The Oppenheimer film also neglects the impacts of fallout from nuclear testing, including from the Trinity test depicted in the film; the harm to the health of blue-collar production workers exposed to toxic and radiological materials; and the contamination of Oak Ridge and other production sites. Instead, the impressive pyrotechnics of the Trinity test, images of missile trails descending through clouds toward a doomed planet, and Earth-consuming fireballs interspersed with digital renderings of a quantum universe of swirling stars and atoms, elevate the bomb to the realm of the sublime—terrible, yes, but also awesome.

RELATED:
Our special issue on the film that won seven Oscars and the man who built the Bomb

A compartmentalized project. The origins of this treatment can be traced to the Manhattan Project, when scientists called the bomb by the euphemistic code word “gadget” and the security policy known as compartmentalization limited workers’ knowledge of the project to the minimum necessary to complete their tasks. This policy helped to dilute responsibility and quash moral debates and dissent. Throughout the film, we see Oppenheimer move from resisting compartmentalization to accepting it. When asked by another scientist about his stance on a petition against dropping the bomb on Japan, he responds that the builders of the bomb do not have “any more right or responsibility” than anyone else to determine how it will be used, despite the fact that the scientists were among the few who even knew of its existence.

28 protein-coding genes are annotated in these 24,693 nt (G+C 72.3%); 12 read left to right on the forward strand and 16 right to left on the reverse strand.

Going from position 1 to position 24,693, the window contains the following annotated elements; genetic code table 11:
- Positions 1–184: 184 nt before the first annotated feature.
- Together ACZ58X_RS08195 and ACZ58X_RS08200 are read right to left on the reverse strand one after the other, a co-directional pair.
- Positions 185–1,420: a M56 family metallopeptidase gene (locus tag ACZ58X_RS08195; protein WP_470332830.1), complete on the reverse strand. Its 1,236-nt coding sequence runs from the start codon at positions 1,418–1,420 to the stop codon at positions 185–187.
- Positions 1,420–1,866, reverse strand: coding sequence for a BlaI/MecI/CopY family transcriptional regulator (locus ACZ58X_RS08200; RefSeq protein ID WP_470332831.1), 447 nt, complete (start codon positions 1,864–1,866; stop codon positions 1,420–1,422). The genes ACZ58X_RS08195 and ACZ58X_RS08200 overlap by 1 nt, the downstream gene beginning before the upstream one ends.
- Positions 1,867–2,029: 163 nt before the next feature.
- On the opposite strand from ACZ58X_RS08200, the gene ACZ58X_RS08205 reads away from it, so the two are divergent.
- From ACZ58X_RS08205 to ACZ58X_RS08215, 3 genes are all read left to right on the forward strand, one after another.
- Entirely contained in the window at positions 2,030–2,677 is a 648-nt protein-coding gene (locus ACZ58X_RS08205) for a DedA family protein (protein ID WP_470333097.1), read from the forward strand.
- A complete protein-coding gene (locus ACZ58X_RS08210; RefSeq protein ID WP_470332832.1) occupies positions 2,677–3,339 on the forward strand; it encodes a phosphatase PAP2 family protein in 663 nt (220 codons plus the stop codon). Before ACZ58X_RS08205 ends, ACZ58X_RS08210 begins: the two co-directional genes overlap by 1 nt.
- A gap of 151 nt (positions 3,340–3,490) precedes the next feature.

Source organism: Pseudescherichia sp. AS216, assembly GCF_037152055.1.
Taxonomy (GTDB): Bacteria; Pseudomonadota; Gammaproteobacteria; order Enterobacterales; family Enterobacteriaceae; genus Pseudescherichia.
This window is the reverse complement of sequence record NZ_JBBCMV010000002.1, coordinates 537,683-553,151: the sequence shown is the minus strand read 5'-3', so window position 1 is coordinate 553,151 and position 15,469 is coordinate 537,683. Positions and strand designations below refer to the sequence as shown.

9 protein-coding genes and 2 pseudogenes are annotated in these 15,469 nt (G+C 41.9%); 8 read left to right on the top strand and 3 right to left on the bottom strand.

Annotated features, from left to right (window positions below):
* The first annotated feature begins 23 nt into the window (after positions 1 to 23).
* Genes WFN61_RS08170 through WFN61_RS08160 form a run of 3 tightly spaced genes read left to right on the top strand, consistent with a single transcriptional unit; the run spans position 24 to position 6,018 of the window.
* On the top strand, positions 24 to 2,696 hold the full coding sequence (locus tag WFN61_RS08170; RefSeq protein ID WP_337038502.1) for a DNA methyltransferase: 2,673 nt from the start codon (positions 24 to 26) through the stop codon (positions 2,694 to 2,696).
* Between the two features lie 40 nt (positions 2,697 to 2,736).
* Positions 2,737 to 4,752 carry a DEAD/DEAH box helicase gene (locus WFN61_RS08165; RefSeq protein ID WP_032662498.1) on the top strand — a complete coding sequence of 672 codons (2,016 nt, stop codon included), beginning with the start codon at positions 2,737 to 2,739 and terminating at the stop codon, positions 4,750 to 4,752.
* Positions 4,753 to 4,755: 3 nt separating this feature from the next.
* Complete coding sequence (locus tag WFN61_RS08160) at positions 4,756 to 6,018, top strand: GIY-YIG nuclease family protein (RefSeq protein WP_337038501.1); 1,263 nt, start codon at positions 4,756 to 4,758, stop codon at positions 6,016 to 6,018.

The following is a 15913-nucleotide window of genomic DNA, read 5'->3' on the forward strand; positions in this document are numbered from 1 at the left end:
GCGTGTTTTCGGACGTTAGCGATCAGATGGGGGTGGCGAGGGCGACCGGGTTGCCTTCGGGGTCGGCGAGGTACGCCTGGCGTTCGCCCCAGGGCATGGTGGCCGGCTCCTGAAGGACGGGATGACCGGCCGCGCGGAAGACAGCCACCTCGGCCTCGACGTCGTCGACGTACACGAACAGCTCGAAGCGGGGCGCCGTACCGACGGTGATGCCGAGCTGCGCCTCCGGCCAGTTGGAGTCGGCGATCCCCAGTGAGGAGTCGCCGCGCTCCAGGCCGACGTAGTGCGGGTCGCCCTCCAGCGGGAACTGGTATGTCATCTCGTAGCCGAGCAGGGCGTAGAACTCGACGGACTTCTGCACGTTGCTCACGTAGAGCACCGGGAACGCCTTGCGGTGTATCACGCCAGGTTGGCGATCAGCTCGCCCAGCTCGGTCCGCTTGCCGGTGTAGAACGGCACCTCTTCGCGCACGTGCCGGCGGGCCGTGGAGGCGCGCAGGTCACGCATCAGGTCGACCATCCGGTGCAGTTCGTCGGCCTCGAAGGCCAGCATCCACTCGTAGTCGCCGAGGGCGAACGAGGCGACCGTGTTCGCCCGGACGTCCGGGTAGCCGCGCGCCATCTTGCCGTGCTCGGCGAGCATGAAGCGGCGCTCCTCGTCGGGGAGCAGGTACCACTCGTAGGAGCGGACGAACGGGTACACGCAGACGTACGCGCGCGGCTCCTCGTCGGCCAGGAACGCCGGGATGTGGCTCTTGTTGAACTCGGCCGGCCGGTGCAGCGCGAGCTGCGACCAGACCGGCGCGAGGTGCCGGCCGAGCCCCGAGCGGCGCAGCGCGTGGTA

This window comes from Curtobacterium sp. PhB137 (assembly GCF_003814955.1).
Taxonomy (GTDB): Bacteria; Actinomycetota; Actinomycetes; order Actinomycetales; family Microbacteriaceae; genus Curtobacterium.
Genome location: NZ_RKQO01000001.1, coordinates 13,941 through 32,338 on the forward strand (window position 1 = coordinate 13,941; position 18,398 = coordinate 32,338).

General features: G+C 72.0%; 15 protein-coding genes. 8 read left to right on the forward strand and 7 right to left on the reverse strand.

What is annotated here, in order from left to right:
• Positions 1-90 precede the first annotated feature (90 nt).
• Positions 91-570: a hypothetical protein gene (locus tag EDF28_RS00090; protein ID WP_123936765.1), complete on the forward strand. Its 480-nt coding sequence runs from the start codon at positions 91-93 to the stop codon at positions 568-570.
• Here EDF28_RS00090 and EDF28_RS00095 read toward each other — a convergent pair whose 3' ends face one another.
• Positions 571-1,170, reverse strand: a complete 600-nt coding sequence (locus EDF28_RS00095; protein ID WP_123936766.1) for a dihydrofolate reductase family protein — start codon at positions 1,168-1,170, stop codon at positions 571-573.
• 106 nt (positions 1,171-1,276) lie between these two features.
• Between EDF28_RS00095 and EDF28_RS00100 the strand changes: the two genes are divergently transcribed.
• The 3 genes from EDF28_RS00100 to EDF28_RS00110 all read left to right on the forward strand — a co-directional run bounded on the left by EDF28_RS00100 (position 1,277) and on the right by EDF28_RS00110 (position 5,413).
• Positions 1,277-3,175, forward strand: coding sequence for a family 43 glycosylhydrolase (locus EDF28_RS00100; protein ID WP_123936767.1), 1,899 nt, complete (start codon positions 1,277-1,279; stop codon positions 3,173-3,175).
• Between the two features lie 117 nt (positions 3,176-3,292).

Due to compartmentalization, the vast majority of the approximately half-million Manhattan Project workers, like my grandfather, could not have signed the petition because they did not know what they were building until Truman announced the bombing of Hiroshima. Afterward, press restrictions limited coverage of the humanitarian impacts, giving the false impression that the bombings had targeted major military and industrial sites—and eliding the vast civilian toll and the novel horrors of radiation. Photographs and films of the aftermath, shot by Japanese journalists and American military, were classified and suppressed in the United States and occupied Japan.

The limit of theory. Not only is it dishonest and harmful to erase the suffering of the real victims of the bomb, but doing so moves the bomb into the realm of the theoretical and abstract. One recurring theme of the film is the limit of theory. Oppenheimer was a brilliant theorist but a haphazard experimentalist. A close friend and fellow scientist questions whether he’ll be able to pull off this massive, high-stakes project of applied theory. Just before the detonation of the Trinity test bomb, General Leslie Groves, the military head of the project, asks Oppenheimer about a joking bet overheard among the scientists regarding the possibility that the explosion would ignite the atmosphere and destroy the world. Oppenheimer assures Groves that they have done the math and the possibility is “near zero.” “Near zero?” Groves asks, alarmed. “What do you want from theory alone?” responds Oppenheimer.